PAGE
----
The Chief Executive of Financial Derivatives Company Ltd, Bismarck Rewane, says the country should be expecting some critical times ahead unless the federal government put in place urgent policy measures as the country’s economic performance in Q2 was lackluster.
Speaking on a monitored programme on CNBC Africa, he disclosed that while he did not expect anything more from the performance of the Nigerian economy in the second quarter, it shows the presence of a recessionary gap, which means the economy is growing below its potential.
“To be disappointed is to have expected more than what happened, but it’s still lacklustre. It confirms the existence of a recessionary gap, because potential GDP is higher than real GDP. It also shows the potential problem of a growing population rate of 2.7% as against 1.94%.
“Real Estate after three years of languishing came out in Q1 positive, and has now dropped all the way to -3.24. That is a killer.”
On the other hand, Rewane questioned why the CBN PMI would show expansion in the manufacturing sector between April and June, while the sector contracted during the same period. On the other hand, FBN Quest PMI conforms to the contraction in the manufacturing sector during the same period.
“What is more interesting is, if FBN PMI is a valid predictor of output, it went down from 56 points in April to 50.9 in May, to 49.9 in June. Meanwhile, in these three months, the central bank’s PMI went in the other direction. So, there is a question about data integrity.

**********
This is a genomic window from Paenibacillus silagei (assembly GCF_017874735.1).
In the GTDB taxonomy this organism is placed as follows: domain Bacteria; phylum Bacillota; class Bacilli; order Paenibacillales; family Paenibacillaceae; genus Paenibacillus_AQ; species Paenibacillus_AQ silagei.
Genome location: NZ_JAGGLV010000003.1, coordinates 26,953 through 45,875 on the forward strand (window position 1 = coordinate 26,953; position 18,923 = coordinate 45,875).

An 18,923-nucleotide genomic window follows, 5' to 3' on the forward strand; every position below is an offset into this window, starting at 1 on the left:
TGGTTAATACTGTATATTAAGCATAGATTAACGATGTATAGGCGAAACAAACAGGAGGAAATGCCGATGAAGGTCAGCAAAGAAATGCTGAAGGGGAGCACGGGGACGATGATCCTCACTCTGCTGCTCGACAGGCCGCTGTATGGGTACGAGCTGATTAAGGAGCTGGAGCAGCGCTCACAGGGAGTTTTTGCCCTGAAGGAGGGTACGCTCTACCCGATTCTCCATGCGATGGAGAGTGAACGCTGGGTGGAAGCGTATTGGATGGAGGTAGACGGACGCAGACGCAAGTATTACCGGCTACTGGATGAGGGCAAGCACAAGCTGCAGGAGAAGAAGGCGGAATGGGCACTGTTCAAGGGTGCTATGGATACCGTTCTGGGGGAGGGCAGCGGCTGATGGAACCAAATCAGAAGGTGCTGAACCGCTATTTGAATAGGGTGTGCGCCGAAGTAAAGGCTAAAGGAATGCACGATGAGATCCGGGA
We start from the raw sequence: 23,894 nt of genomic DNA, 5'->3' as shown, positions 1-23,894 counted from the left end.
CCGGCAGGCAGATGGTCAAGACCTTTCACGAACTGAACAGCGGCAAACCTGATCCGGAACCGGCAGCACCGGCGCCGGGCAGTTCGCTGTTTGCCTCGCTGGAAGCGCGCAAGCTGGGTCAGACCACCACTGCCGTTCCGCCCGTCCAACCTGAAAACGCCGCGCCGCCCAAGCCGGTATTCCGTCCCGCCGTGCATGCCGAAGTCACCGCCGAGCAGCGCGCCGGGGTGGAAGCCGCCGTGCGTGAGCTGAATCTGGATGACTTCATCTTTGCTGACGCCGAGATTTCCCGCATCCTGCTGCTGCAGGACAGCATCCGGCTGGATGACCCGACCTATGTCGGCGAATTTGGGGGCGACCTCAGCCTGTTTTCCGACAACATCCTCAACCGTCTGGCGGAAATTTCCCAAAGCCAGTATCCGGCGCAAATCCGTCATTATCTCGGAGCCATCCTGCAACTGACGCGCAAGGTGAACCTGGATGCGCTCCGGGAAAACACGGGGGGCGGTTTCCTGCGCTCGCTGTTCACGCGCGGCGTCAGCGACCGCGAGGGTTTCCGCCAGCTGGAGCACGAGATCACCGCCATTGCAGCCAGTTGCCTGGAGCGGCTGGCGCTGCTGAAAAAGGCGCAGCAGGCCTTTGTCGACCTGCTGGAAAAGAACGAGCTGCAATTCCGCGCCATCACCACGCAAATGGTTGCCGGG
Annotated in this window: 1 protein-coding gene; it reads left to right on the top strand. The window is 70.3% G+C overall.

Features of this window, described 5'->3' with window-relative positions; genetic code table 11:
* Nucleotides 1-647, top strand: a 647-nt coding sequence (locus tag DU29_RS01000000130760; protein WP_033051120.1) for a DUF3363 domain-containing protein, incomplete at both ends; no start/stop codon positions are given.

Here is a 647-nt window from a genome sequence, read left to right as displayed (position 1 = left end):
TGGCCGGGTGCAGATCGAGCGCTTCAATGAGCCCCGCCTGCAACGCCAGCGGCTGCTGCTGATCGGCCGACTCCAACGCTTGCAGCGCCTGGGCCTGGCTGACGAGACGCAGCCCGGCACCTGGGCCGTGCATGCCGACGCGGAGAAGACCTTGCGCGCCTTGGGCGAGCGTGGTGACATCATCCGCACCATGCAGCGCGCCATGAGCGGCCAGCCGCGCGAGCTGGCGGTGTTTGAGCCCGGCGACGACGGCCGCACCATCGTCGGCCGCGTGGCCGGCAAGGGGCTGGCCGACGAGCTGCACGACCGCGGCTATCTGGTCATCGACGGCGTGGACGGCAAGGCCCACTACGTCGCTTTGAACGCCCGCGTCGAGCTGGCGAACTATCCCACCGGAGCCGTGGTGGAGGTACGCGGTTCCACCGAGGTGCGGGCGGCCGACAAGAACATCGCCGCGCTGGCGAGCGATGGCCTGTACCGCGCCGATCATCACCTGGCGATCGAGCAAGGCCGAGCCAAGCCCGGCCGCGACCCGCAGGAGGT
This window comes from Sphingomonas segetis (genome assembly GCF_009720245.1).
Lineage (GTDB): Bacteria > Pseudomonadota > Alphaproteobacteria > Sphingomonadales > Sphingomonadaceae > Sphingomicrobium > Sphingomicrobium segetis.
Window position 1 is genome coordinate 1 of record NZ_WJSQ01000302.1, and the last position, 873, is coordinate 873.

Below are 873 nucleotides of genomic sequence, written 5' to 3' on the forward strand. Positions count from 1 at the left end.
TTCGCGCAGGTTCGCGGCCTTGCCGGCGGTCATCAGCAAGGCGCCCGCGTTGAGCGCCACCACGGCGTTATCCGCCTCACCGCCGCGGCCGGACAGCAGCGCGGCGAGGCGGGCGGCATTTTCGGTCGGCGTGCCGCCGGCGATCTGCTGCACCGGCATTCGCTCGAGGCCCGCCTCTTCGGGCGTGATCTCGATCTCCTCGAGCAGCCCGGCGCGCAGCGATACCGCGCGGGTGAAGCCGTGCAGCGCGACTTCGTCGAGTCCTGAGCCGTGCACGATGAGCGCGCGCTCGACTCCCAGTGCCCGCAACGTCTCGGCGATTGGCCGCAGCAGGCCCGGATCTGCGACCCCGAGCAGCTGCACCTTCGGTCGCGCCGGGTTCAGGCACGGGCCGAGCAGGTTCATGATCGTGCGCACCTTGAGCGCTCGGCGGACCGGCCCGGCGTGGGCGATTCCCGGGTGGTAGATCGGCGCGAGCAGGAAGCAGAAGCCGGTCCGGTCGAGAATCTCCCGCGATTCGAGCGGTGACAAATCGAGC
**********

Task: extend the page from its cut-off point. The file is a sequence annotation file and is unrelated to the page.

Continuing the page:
When asked if the CBN policy to force Deposit Money Banks (DMBs) to redirect loans to the real sector requires time to materialise, Rewane snapped;
“We are not getting enough investment, both domestic and international. Trying to substitute fiscal solutions with monetary interventions, those are bound heads, palliatives, they go nowhere.
“You can’t fake prosperity, you either have prosperity and the opposite is a hardship. We have enough challenges as it were, we were not going to substitute fiscal interventions to monetary interventions.
Meanwhile, Rewane stated that the Q2 GDP was not entirely bad as several other factors must have been responsible for the slow growth recorded.
According to Rewane, “even though it is 1.94%, this is the highest quarterly growth in the last three years. So, compared to in terms of seasonality. Also, this is the Q2 in which there was no cabinet, post-election blues, planting seasons. IMF has revised its GDP projection to 2.3%. So it means for Nigeria to attain that, we need to chunk out GDP growth around 2.4% in the next two quarters. If we actually disappoint in Q3, then we are done.”
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